Intrachromosomal duplications can be generated from overlapping inversions as shown here.
When meiotic recombination occurs within the region shared by overlapping inversions, the resulting chromosomes will be duplicated or deleted for the regions between the two left breakpoints and the two right breakpoints. A chromosome can have two duplications, two deletions or a deletion and a duplication depending on the relative positions of the breakpoints.
Because deletion and duplication of centric heterochromatin is usually inconsequential, inversions with proximal breakpoints located in centric heterochromatin are often used to simplify this approach.
The symbols for the resulting chromosomes reflect the left side of one inversion and the right side of the other as shown above. Sometimes Df or Dp synonyms are substituted for these complicated symbols. For example, Dp(2;2)Cam2 was originally called In(2LR)DTD24[L]DTD8[R].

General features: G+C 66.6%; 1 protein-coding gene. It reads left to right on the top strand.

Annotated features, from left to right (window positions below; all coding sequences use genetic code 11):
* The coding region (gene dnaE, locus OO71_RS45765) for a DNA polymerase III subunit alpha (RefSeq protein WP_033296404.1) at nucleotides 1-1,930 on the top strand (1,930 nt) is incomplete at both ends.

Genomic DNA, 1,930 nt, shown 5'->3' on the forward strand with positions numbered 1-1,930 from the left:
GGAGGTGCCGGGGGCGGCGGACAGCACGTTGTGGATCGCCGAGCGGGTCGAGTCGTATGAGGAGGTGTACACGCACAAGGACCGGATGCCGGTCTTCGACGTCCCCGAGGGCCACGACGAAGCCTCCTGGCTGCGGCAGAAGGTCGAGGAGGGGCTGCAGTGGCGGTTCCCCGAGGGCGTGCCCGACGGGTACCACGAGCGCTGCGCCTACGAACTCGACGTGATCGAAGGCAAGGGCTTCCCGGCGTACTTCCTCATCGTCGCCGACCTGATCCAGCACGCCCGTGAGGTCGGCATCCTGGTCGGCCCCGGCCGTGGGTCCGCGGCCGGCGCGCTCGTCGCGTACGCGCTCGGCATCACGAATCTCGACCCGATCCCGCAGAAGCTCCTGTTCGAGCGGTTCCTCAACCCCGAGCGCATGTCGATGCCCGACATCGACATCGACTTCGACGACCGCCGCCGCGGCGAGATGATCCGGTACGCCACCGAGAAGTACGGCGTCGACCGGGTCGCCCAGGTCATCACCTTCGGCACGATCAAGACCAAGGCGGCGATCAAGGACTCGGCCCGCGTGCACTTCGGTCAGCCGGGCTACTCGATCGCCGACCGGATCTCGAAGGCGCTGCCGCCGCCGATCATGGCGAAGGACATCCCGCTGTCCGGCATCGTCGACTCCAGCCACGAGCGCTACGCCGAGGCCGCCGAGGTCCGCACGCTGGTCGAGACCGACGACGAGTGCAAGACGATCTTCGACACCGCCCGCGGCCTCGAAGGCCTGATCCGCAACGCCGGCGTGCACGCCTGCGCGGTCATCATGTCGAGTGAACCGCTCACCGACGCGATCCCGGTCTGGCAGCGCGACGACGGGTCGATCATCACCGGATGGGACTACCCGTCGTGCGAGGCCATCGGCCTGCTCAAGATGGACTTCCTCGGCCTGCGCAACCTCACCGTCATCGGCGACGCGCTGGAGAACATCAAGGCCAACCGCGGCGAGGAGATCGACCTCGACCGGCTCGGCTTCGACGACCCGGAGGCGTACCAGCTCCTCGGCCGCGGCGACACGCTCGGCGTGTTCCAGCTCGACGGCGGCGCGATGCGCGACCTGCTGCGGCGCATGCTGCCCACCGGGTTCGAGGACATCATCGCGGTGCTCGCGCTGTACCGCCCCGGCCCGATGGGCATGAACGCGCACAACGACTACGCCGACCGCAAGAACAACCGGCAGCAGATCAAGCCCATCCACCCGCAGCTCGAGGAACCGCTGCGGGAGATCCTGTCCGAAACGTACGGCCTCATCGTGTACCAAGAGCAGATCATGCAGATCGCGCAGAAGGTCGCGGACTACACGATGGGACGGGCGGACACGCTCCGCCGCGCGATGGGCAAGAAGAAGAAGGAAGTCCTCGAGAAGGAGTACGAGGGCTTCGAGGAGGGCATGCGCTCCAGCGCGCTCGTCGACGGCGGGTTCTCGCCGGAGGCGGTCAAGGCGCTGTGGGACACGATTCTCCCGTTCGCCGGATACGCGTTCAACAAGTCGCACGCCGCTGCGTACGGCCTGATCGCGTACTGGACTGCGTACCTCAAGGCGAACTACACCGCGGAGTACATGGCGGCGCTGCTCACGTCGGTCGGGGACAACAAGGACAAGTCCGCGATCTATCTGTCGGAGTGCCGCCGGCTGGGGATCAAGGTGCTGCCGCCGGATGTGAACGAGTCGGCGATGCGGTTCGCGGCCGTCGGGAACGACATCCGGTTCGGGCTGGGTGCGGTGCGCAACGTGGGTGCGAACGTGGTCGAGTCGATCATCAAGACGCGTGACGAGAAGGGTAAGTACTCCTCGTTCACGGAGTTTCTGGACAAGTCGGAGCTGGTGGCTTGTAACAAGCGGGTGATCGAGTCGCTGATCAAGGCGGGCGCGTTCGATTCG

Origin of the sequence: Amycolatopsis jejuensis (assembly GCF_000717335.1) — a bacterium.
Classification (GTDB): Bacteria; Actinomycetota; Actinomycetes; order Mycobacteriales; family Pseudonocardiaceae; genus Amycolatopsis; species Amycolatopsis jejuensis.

And for you chromosome geeks...
Many intrachromosomal duplications of this type were made from pairs of pericentric inversions using autosynaptic intermediates. The method is conceptually equivalent to the figure above, so you don't really need to know the details, but, if you're curious, it is really, really cool genetics! See chapter 20 of Drosophila: a laboratory handbook and Gubb (1998).